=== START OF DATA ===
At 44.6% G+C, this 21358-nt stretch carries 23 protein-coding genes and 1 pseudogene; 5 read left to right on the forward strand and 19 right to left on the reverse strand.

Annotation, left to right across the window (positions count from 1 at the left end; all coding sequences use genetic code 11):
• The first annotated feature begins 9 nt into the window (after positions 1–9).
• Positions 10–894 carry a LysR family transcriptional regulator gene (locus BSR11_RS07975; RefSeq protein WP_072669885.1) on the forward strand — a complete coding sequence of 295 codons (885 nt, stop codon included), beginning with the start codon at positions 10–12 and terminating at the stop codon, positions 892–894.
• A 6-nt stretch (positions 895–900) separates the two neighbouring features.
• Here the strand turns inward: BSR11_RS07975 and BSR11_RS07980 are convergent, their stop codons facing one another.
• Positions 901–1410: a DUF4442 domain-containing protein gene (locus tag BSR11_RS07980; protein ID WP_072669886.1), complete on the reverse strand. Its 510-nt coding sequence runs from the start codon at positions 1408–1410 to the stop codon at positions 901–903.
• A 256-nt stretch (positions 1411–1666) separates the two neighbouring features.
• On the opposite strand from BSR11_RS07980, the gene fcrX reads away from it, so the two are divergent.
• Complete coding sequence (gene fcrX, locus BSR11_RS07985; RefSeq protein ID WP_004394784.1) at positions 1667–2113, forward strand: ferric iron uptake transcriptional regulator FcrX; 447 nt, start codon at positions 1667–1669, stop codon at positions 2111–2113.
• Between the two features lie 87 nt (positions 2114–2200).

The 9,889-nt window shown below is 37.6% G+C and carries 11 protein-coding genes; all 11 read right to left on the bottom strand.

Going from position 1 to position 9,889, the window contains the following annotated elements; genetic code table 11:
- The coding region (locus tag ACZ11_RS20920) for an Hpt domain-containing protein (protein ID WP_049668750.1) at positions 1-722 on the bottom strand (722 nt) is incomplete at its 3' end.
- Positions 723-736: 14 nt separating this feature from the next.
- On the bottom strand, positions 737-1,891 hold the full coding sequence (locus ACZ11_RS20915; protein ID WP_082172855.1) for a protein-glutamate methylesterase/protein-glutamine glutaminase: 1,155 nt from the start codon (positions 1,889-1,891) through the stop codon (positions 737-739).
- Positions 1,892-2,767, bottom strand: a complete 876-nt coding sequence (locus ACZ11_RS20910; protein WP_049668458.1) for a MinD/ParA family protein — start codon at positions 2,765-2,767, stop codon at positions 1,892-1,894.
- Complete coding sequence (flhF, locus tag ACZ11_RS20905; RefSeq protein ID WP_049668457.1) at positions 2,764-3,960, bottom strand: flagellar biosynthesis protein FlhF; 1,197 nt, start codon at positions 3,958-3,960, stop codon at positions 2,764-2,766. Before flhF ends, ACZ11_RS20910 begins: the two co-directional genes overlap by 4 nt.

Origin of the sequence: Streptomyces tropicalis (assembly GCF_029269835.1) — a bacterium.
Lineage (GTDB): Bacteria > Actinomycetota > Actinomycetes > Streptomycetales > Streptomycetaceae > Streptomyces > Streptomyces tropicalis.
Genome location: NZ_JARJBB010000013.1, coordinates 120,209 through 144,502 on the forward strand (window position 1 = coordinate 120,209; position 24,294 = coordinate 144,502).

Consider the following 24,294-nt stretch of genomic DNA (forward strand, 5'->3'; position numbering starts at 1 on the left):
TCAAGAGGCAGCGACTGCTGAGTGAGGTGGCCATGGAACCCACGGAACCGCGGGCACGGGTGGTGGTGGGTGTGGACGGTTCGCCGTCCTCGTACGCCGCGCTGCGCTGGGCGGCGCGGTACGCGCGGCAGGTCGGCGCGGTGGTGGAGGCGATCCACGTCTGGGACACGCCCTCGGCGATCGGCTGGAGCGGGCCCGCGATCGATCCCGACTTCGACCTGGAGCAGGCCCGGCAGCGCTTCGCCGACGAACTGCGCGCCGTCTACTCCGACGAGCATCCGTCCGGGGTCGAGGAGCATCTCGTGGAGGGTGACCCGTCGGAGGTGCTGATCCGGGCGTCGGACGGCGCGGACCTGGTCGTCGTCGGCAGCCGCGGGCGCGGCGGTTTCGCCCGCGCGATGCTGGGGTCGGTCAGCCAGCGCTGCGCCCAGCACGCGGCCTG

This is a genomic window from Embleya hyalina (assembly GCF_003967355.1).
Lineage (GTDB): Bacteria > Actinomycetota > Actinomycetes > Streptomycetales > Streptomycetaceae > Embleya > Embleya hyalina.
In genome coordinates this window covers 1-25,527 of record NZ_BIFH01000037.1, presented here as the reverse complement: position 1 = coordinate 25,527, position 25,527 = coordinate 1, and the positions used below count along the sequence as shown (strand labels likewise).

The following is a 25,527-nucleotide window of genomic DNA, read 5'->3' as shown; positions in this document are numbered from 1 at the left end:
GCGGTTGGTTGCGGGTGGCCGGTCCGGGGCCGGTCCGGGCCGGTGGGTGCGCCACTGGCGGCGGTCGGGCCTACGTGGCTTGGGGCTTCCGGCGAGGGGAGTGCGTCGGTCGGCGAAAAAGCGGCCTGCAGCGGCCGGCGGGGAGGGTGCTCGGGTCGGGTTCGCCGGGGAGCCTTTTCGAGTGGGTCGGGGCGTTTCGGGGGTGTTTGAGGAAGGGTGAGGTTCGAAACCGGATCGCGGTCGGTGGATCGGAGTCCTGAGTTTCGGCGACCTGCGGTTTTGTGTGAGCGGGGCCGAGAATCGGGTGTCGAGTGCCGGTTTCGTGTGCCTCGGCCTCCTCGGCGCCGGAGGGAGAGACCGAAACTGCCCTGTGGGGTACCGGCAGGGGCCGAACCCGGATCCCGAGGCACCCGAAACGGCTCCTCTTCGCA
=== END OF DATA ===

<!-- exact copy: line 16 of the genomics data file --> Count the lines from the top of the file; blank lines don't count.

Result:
- On the bottom strand, positions 737-1,891 hold the full coding sequence (locus ACZ11_RS20915; protein ID WP_082172855.1) for a protein-glutamate methylesterase/protein-glutamine glutaminase: 1,155 nt from the start codon (positions 1,889-1,891) through the stop codon (positions 737-739).